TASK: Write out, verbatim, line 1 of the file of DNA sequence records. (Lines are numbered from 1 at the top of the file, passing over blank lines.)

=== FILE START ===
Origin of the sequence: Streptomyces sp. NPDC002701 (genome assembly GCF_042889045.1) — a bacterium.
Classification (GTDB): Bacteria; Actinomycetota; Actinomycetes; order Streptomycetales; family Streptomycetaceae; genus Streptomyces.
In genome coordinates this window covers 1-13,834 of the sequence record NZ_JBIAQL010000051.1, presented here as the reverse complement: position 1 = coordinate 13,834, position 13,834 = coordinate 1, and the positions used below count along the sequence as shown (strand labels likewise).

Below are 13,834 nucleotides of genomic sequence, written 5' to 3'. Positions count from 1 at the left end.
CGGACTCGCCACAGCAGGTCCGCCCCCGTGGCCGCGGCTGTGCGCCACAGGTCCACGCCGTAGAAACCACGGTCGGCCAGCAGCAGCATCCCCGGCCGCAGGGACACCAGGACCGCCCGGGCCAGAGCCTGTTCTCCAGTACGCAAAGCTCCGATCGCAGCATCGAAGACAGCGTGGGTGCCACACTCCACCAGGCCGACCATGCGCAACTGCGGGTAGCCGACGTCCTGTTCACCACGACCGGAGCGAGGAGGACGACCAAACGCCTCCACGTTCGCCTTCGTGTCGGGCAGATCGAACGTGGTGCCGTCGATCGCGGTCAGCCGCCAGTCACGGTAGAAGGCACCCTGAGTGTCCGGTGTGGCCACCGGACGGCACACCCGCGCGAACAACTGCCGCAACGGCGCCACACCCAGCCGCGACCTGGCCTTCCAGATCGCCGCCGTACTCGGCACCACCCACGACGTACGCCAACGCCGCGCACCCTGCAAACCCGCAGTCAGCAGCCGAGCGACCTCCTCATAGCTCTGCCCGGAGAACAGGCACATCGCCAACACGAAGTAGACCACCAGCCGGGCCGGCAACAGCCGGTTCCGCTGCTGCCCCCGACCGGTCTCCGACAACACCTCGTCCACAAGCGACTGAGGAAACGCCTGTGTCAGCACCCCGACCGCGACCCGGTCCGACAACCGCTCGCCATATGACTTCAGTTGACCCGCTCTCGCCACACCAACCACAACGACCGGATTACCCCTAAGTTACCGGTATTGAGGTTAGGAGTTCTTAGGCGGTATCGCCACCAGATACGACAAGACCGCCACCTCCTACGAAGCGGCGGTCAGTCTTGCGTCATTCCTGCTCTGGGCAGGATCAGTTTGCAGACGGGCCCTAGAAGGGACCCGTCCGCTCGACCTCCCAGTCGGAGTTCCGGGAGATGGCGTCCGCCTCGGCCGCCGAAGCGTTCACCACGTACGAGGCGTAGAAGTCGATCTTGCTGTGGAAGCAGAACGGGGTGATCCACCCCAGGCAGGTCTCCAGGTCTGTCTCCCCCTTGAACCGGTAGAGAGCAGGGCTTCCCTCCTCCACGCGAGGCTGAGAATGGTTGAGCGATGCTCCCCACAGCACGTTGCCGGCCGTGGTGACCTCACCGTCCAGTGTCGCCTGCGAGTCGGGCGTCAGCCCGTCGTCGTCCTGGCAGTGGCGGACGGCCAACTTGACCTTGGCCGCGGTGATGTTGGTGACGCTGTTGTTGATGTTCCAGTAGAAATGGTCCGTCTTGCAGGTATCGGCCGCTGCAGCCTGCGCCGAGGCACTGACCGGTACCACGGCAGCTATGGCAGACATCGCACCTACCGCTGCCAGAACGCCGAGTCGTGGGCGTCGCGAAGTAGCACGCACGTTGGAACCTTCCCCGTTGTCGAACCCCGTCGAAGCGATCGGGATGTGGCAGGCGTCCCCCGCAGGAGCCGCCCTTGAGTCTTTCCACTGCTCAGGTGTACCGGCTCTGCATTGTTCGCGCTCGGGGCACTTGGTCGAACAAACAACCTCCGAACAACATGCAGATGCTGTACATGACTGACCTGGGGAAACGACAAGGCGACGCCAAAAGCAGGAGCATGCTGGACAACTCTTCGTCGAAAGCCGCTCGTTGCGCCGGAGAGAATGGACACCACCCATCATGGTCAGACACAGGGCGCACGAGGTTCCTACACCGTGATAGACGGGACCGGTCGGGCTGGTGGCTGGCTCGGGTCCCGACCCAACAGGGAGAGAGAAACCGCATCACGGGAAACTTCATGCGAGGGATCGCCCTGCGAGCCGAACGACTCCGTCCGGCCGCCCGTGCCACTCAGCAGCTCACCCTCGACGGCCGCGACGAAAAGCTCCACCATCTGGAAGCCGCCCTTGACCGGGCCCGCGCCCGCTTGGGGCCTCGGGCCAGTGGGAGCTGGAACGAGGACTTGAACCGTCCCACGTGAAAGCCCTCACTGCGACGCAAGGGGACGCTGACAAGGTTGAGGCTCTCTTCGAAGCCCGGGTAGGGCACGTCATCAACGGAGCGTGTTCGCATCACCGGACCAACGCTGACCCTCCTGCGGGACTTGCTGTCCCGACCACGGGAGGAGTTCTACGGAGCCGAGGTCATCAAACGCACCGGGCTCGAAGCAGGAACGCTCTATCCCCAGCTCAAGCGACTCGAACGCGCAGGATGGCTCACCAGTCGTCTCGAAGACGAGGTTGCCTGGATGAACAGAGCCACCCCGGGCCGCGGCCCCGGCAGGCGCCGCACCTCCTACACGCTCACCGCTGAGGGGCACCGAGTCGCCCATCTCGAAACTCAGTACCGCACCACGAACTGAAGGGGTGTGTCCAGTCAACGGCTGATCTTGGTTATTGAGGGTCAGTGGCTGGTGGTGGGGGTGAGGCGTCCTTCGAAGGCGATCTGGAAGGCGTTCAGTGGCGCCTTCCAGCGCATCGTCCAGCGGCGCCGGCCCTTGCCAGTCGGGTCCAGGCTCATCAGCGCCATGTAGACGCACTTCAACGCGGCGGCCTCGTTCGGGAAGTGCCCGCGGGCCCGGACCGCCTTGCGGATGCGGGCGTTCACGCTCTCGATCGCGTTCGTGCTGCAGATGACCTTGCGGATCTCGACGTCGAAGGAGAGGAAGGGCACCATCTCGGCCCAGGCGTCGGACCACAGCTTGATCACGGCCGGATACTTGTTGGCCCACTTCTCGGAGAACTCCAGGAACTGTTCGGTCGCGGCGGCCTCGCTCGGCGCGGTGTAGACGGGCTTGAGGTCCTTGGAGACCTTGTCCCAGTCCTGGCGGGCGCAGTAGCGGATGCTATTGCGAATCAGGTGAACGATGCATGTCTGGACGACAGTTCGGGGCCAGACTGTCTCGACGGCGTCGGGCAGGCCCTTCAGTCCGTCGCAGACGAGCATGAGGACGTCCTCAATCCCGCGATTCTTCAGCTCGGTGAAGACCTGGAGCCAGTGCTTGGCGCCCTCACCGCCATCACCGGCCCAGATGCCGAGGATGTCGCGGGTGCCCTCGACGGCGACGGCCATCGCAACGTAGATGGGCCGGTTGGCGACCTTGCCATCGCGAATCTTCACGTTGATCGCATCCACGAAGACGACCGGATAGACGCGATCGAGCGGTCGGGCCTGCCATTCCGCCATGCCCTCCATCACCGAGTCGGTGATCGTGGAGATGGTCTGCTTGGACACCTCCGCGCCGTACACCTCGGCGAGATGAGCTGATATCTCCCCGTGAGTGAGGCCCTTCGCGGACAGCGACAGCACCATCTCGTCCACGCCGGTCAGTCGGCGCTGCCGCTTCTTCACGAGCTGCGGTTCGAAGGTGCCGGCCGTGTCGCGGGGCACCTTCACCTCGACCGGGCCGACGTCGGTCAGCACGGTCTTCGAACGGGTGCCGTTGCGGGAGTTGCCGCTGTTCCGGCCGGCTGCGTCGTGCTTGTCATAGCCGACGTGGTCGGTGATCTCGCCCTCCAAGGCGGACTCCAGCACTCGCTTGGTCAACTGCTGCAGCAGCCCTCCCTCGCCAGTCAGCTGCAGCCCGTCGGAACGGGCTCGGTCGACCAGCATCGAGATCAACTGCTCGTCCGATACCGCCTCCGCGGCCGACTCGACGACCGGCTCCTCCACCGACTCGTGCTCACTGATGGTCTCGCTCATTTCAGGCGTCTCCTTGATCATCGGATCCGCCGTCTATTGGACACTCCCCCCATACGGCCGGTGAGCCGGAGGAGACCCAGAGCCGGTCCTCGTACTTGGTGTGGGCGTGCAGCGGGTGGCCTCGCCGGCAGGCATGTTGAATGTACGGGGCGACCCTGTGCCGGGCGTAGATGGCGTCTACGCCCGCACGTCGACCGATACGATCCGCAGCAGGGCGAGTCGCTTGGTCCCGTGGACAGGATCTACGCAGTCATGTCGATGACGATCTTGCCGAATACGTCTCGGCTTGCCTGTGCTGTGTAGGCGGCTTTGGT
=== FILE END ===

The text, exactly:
Origin of the sequence: Streptomyces sp. NPDC002701 (genome assembly GCF_042889045.1) — a bacterium.